Discussion in 'Science and Technology' started by Amaris, May 26, 2016.
It would happen after I chose an Intel processor this time around.
I have a few Socket 775 Intel chips around.. and of course my current laptop has an affected chip.. it does seem the last non affected Intel chip would be based on Netburst so if you own a Pentium 4 you'll be fine..
It seems that AMD Ryzen has a potential vulnerability to Spectre variant 1 but not variant 2 nor to Meltdown. The OS patching for all potential vulnerabilities will likely be applied to all chips, whatever the manufacturer. First major clusterfuck of 2018 but not the last?
Every CPU has bugs and flaws of course, it goes all the way back to the first computer, nothing is perfect.. but to be sure I'm hauling my Cyrix PR200+ down from the attick..
I wonder what modern games some of those old cpus could run if paired up with a really beefy gpu
Intel tries to spin it so they don't look so foolish:
Not many, a Pentium 4 for example won't have the modern PCIE speeds, even on socket 775, memory speed will be limited, having one or at max two slow cores without all the optimalisations modern CPU's have you'd still have a slow machine despite a modern card, the card will be bottlenecked by everything else in the computer.
Looks like yer in luck, AMD is only vulnareble for CVE-2017-5753 (Spectre variant 1) if eBPF JIT is activated, by default it is switched off.
So far so good, my current desktop machines has a AM1 Athlon 5350 which is not fast by any standards so I am glad it won't be hindered by patches and other stuff.
Not according to what I've read - for example, it is potentially exploitable by Java Script code, albeit with difficulty in most modern browsers that run multiple threads.
ETA: Looks like untweaked Linux (BPF JIT disabled) running on AMD should be relatively safe provided there are no useful exploits from being able to access the address space of the same process:
Not sure about Windows though...
Oh well, I've got a Pentium 4 machine stashed away and some nice old Athlons..
I remember buying the Athlon XP 2800 because it was 1/3rd the price of the Pentium 4 at the time, and the Athlon just blew me away with how powerful it was. I became an AMD guy from that point forward, except for recently, where I found a great deal on an i3. I'm hoping my system is unaffected, because this has been a great little processor.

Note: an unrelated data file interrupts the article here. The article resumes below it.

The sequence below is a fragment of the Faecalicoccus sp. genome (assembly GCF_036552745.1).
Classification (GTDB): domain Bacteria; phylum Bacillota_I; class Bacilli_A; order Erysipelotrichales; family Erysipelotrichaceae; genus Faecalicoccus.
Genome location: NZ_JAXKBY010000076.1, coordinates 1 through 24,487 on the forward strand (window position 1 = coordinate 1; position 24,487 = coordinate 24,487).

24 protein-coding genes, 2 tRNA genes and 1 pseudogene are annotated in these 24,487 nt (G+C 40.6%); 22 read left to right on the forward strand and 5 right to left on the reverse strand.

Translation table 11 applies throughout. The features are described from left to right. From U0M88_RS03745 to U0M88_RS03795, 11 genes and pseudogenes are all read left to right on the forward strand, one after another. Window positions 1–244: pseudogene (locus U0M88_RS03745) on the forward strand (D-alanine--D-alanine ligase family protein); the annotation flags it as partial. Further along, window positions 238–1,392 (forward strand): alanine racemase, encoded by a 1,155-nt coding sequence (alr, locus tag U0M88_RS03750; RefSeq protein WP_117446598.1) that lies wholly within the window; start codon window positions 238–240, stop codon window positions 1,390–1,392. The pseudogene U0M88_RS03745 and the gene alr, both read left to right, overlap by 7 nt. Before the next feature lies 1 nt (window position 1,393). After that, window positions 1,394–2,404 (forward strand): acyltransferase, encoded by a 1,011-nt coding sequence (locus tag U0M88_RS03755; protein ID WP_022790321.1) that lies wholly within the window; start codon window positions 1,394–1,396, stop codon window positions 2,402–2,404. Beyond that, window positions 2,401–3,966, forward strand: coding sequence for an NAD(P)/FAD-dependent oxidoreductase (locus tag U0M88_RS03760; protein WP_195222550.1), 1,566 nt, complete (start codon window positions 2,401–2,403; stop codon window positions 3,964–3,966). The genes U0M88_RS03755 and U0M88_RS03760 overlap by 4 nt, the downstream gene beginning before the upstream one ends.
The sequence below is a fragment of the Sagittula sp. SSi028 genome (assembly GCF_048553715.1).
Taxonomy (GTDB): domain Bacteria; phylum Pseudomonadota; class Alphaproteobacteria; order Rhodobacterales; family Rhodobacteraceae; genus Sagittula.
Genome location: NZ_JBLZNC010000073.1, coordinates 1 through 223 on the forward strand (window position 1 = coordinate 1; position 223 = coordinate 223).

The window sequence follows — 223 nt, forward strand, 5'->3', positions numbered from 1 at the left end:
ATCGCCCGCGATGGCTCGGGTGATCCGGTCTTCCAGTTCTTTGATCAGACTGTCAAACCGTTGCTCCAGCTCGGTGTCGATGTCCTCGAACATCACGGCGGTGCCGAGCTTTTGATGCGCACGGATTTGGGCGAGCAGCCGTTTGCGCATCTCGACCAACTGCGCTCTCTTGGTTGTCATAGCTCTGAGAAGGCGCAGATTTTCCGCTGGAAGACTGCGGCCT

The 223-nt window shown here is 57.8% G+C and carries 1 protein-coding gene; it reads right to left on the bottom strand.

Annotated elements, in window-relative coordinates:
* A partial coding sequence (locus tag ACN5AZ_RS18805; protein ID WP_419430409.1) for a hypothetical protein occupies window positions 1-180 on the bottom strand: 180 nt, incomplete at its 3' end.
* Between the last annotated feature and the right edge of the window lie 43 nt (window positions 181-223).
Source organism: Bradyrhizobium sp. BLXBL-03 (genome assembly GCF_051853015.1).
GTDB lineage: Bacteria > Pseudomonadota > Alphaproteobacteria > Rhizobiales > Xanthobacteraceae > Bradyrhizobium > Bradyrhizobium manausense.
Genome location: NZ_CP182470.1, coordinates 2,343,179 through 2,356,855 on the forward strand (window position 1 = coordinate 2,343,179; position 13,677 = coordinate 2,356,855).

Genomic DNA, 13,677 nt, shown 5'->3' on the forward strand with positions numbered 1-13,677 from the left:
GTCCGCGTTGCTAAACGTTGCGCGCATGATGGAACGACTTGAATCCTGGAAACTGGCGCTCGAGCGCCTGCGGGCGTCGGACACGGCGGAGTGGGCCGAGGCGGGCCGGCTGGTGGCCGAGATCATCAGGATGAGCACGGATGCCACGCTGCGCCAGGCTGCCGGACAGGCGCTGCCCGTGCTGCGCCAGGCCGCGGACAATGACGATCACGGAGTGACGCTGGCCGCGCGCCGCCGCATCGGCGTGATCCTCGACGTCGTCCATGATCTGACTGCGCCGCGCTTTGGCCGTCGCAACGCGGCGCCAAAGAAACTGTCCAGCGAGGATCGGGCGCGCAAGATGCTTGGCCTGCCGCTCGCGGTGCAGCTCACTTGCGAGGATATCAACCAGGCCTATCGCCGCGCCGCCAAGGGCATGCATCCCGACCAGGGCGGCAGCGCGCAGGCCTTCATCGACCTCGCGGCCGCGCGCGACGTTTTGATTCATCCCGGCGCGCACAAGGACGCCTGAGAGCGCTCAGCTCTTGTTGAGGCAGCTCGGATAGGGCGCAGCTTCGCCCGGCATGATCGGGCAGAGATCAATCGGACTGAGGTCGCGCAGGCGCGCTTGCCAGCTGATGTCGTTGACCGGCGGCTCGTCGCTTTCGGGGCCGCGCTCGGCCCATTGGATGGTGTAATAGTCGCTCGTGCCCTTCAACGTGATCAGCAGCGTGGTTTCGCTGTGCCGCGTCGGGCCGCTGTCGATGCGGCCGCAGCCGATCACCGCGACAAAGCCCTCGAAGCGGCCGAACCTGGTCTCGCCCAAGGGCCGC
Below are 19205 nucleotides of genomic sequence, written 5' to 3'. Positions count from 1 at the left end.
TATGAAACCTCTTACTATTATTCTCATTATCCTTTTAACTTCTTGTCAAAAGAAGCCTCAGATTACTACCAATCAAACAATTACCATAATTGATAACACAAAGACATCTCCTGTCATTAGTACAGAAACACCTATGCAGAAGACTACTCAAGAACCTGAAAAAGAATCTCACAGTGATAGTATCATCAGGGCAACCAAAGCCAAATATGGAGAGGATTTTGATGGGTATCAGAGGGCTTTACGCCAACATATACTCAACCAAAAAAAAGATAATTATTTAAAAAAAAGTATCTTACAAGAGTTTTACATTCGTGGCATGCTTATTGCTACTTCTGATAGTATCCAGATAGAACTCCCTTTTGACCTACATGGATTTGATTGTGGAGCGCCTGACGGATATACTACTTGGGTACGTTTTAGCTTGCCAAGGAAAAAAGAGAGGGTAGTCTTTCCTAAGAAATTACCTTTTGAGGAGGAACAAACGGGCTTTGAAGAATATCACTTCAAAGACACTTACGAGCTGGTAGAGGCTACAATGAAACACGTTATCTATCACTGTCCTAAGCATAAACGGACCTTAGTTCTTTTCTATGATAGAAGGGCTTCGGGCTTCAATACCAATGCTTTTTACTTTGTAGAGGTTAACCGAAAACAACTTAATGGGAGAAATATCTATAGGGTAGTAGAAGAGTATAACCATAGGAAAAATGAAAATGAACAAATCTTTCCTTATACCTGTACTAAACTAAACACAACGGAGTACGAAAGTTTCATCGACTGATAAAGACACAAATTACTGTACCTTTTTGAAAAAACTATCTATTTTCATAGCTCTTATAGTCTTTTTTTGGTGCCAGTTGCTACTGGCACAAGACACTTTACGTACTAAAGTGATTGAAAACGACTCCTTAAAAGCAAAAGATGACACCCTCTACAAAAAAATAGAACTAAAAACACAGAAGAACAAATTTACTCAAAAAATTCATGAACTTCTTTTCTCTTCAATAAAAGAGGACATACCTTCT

Nope, anything with an "i" in its name will be vulnareble.. which also includes my laptop..
I have a retro machine, it actually has a Barton core 2800+ Athlon chip, pretty nice machine, it runs Win2K as for the Pentium 4, an old relic, a Medion PC with mainly good quality MSI stuff inside, its a 2.66Ghz Pentium 4, Northwood, also running Win2K.
Well, there's no question my next system will be AMD once again. That's what I get for experimenting!
Ah.... OK Question answered.
Windows is going good still after the last Creator's update but there is one minor niggle I haven't been able to resolve. I am still having an issue with optical disks
I did a clean install too and still can't resolve this issue I'm having with optical disks. Sound is perfect but sometimes the video will play then kind of stop and continue playing as if it's being put on a swap file or something.
Just found a 2.8Ghz Pentium 4 on the attic, it is fitted to a mainboard and I think these are the remains of an old server we ran, not very long because the P4 guzzled electricity at an alarming rate.. since then it has been lying in pieces on the attic.. will need to find out what kind of chip it is, it is Socket 487 in any case..
AMD have just announced price cuts so if you're interest
and their roadmap with the new APU models coming through.
Thanks! Though any upgrading is more than a year in the offing, because this one took so long to get where I like it. What really sucks is I was going to upgrade it to an i5 or i7 in the next year or two, because everything on the motherboard is geared for Intel chips. I may still do it, because the patch has been, um, patched, and I only noticed a teensy decrease in the benchmarks. This motherboard can handle up to a 4th generation i7.
Bit behind the curve as they a now at 8th Gen.
I don't have on the curve, or ahead of the curve money. I have to wait until the technology has been around long enough for prices to drop, often a steep drop. I also upgrade based on need. Right now, the i3 is handling the job just fine, but I know that power and processor requirements are ever changing, and so I try to keep pace as best as I can. I can buy a 4th gen i7 (and it has to be 4th gen or it won't be compatible with this system) for $200. That means I can save for a year or so, and then upgrade. Then my system will be safe from obsolescence for a good long while.
Lap top reacted poorly to a critical update on Windows 7 last night. It will not connect to the router. Using system restore to take me back to Christmas day.
Hopefully this means I get more presents.
My Lap top is a brick.
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